Gary's Newsletter 386: Extreme FearPosted by Gary R Collins on June 3, 2010 Comments 0
I had never heard of science writer Jeff Wise until I read one of his articles and decided to get his latest book. Extreme Fear: The Science of Your Mind in Danger describes the physiological and psychological aspects of fear and trauma. The book's subject matter is fascinating but equally interesting is how this master journalist turns hard-to-grasp neurophysiology into language that connects with readers and communicates effectively.
I rarely read a book or listen to a speaker without observing how the message is communicated. Learning from others is a helpful way to improve our skills in teaching, writing, leading, and making a difference. Extreme Fear is about terror, anxiety, danger and the brain's inner workings. It's also about communicating well. It's about connecting with words and verbally painting pictures even without images or power point slides. Jeff Wise:
- Uses captivating stories. Examples include a woman defending herself against a mountain lion and a pilot struggling to control his plane as a wing begins to detach.
- Is a researcher who does his homework. He knows the research on fear and brings this into his writing frequently and effectively.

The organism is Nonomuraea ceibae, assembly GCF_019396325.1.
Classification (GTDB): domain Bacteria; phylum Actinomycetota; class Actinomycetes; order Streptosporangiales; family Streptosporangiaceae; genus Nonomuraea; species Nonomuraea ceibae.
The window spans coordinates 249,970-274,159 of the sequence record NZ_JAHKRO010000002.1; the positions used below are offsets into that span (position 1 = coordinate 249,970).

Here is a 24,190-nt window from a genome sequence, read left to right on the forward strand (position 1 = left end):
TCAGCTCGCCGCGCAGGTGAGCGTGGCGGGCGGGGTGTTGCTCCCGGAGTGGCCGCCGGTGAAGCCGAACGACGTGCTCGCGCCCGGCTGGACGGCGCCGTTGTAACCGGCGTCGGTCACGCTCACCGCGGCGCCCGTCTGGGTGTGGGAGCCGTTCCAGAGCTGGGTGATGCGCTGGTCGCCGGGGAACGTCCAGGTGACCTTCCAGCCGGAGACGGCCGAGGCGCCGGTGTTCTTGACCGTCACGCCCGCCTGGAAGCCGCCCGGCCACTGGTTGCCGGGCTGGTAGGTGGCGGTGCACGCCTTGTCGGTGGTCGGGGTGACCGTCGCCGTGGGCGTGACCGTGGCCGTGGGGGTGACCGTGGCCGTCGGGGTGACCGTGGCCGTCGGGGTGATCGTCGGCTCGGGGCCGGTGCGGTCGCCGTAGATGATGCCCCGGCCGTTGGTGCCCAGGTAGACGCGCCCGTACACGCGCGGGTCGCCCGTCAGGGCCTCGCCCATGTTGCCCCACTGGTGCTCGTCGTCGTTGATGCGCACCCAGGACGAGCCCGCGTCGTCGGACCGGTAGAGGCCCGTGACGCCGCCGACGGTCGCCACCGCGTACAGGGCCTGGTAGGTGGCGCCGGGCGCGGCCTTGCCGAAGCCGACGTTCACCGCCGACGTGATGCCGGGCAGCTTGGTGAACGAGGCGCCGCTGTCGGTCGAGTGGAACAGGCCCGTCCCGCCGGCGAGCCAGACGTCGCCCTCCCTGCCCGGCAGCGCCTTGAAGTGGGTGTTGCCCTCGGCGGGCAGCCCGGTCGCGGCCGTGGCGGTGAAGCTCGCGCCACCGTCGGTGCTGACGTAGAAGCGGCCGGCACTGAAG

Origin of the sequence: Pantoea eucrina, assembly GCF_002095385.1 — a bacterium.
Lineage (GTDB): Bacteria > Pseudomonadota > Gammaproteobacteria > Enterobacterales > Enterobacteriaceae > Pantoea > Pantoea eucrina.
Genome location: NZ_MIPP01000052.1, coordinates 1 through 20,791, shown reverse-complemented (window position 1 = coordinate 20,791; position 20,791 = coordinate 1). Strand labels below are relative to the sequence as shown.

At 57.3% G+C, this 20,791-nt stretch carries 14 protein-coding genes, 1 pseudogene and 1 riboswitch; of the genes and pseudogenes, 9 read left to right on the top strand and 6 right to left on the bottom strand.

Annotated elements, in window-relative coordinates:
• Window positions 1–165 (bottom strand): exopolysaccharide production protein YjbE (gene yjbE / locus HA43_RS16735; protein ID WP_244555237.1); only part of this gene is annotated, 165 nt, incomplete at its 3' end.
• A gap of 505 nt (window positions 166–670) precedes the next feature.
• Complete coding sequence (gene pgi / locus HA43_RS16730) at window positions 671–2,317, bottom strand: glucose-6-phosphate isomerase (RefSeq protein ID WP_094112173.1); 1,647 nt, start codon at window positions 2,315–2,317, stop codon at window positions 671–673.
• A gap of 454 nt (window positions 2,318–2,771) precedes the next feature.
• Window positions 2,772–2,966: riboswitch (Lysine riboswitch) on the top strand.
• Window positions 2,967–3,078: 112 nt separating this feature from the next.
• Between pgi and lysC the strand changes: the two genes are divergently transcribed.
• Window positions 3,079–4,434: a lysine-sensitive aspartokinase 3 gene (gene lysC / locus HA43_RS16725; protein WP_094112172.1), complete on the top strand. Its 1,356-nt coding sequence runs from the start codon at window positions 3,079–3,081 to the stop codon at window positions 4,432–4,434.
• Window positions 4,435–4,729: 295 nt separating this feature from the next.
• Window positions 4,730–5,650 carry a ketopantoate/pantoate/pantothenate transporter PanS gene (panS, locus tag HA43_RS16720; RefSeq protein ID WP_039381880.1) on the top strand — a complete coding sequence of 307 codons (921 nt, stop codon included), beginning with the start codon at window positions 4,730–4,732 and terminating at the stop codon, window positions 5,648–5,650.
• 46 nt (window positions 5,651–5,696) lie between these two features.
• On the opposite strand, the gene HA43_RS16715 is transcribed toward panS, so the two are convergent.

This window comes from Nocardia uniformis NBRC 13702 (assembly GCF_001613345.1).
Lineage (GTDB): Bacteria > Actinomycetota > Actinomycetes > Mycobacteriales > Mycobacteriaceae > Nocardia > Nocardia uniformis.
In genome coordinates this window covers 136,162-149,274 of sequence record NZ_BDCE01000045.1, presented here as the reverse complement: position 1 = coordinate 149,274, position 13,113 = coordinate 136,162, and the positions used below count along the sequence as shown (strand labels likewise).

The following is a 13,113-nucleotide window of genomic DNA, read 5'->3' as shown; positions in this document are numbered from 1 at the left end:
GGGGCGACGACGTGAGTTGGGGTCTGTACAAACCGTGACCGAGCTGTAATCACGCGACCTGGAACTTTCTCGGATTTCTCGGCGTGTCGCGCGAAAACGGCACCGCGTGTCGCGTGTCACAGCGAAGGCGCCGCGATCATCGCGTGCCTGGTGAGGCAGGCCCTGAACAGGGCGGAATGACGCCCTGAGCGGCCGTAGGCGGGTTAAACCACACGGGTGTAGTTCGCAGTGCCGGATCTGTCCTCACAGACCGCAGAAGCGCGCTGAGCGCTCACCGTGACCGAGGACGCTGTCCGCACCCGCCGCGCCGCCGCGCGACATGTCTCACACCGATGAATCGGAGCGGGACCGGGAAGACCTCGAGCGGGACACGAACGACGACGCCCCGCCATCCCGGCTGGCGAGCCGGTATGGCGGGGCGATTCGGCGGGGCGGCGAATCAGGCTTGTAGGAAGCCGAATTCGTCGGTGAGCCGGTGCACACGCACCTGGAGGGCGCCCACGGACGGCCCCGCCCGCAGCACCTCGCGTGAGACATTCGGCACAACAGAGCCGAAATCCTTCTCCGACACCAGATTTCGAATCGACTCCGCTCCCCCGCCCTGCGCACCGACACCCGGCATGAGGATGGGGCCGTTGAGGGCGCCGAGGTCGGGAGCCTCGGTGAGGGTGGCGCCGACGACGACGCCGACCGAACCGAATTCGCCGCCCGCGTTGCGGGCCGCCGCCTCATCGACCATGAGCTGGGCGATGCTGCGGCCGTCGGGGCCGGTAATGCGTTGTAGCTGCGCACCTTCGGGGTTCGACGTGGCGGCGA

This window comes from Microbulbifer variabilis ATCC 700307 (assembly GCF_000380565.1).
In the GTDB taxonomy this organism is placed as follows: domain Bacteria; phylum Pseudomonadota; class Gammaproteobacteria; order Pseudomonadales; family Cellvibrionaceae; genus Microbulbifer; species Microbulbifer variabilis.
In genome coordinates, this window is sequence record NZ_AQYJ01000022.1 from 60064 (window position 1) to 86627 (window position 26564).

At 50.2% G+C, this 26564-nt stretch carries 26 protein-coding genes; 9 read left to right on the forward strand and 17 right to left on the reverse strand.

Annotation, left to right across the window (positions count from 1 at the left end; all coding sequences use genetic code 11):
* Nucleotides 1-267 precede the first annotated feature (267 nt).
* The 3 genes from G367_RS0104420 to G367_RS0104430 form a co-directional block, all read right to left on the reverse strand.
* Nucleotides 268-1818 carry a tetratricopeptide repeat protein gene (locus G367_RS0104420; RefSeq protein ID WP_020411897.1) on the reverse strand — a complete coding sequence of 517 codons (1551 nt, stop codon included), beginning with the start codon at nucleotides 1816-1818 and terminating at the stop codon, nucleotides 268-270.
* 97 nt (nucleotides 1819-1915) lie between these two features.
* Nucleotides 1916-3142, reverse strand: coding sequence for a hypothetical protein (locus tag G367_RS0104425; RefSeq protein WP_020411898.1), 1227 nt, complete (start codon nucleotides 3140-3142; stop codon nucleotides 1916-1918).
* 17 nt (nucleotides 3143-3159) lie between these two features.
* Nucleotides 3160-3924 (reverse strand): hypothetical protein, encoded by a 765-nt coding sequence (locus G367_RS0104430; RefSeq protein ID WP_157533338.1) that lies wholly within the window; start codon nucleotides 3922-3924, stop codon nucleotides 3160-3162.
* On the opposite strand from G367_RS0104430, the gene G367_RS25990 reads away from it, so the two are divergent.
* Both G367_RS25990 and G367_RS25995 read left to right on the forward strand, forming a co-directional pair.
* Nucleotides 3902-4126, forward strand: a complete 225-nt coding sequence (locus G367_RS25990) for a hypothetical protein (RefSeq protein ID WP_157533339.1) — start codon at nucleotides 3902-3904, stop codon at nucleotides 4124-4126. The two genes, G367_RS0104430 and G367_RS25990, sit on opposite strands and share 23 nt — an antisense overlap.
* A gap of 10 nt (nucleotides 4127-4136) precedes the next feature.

- Gets involved with his subject matter without losing objectivity. To better understand fear research that studied first-time sky-divers, Wise volunteered to jump out of an airplane wearing sensors so he could experience what the research subjects felt.
- Applies the research in practical ways that teach readers how to arm themselves and others against everyday fears.
The theme of Psychotherapy Networker (January 2010) was "Psychotherapy and the Brain: Are We Entering a New Era of Practice?" The articles argued that people helpers and leaders can be more effective if they understand nervous system physiology including how brains process trauma, change and decision making. Clearly written books and articles help build that understanding. We can't all communicate like Jeff Wise. Sometimes we shouldn't try. Research publications and formal lectures require a different style of communicating. But many problems, problem solving and career building issues relate to the brain and demand exceptionally clear communication, especially when our messages are difficult to share and grasp.